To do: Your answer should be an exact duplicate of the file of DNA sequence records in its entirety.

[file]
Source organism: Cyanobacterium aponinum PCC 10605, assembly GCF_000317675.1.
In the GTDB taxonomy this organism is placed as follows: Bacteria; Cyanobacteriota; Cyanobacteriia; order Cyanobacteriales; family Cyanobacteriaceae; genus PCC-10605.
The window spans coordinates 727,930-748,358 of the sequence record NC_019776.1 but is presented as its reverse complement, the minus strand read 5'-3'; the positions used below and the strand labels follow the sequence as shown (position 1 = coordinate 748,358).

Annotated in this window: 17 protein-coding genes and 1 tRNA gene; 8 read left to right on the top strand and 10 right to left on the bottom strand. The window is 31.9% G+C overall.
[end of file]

Source organism: Cyanobacterium aponinum PCC 10605, assembly GCF_000317675.1.
In the GTDB taxonomy this organism is placed as follows: Bacteria; Cyanobacteriota; Cyanobacteriia; order Cyanobacteriales; family Cyanobacteriaceae; genus PCC-10605.
The window spans coordinates 727,930-748,358 of the sequence record NC_019776.1 but is presented as its reverse complement, the minus strand read 5'-3'; the positions used below and the strand labels follow the sequence as shown (position 1 = coordinate 748,358).

Annotated in this window: 17 protein-coding genes and 1 tRNA gene; 8 read left to right on the top strand and 10 right to left on the bottom strand. The window is 31.9% G+C overall.